The Contract-Drafting Error That Gave Tommy Lee Jones an Extra $10 Million

To be filed under “There but for the grace of God go I”:

Via @Deadline, I came upon this story in the Hollywood Reporter. Here’s the opening paragraph:

A California appeals court has affirmed Paramount’s win in a legal dispute with a Morgan Stanley-backed film-finance entity that alleged it was forced to pick up some of the tab when one of the studio’s outside lawyers made a mistake on Tommy Lee Jones’ bonus payments on No Country for Old Men.

Go here for the court opinion. And here’s how the court described the drafting error:

The box office bonuses negotiated for Jones, Rudin, and the Coen Brothers provided that each would receive fixed bonuses when either the domestic box office receipts reached certain levels, or when worldwide box office receipts reached twice the domestic level. Paramount hired outside legal counsel to prepare agreements that conformed with the negotiated terms, as reflected in deal memos provided by Paramount’s in-house negotiator. However, the lawyer mistakenly drafted the agreements to provide that bonuses would be paid once worldwide box office receipts, when multiplied by two, reached the levels prescribed for domestic box office bonuses. As a result, the contracts between Paramount on the one hand, and Jones, Rudin, and the Coen Brothers on the other hand, provided for an unintended increase in their bonus compensation.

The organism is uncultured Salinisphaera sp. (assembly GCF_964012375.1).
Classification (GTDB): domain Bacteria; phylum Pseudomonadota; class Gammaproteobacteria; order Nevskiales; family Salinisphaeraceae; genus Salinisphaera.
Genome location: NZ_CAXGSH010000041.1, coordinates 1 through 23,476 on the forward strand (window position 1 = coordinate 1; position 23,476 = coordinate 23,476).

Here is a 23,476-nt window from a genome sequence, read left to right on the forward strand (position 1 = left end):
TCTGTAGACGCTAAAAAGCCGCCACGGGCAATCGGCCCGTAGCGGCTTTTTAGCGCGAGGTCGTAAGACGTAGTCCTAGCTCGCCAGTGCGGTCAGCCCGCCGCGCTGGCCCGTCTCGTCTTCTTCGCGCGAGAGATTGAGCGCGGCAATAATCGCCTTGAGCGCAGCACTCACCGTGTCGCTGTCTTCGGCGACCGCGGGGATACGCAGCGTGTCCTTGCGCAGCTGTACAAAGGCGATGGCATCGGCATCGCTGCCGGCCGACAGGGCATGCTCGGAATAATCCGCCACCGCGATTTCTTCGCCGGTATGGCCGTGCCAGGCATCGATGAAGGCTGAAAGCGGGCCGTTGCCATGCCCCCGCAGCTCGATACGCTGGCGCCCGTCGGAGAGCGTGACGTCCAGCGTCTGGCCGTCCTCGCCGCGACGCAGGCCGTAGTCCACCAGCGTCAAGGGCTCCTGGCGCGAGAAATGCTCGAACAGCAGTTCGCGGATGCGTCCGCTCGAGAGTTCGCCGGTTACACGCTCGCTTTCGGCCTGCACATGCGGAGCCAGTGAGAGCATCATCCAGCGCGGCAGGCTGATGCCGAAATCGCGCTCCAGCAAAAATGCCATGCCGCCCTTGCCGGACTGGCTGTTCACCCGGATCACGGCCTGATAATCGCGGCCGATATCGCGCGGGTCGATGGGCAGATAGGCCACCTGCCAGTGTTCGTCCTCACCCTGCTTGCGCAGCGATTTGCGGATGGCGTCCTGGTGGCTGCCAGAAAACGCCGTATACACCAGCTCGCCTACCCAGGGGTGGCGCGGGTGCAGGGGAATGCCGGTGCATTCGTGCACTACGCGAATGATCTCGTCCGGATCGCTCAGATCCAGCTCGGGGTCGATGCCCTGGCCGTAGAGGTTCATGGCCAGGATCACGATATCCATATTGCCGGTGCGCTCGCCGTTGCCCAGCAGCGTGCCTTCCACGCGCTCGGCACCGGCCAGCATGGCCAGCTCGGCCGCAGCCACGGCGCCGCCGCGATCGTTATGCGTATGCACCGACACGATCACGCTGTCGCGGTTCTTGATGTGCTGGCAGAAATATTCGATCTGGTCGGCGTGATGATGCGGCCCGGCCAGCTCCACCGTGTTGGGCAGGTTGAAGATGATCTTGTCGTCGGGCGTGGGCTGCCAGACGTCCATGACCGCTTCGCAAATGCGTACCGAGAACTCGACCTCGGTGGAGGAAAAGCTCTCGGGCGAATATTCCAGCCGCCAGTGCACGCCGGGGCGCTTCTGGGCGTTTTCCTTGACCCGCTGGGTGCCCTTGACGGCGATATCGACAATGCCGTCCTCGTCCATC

Let’s be careful out there.

About the author

Ken Adams is the leading authority on how to say clearly whatever you want to say in a contract. He’s author of A Manual of Style for Contract Drafting, and he offers online and in-person training around the world. He’s also chief content officer of LegalSifter, Inc., a company that combines artificial intelligence and expertise to assist with review of contracts.

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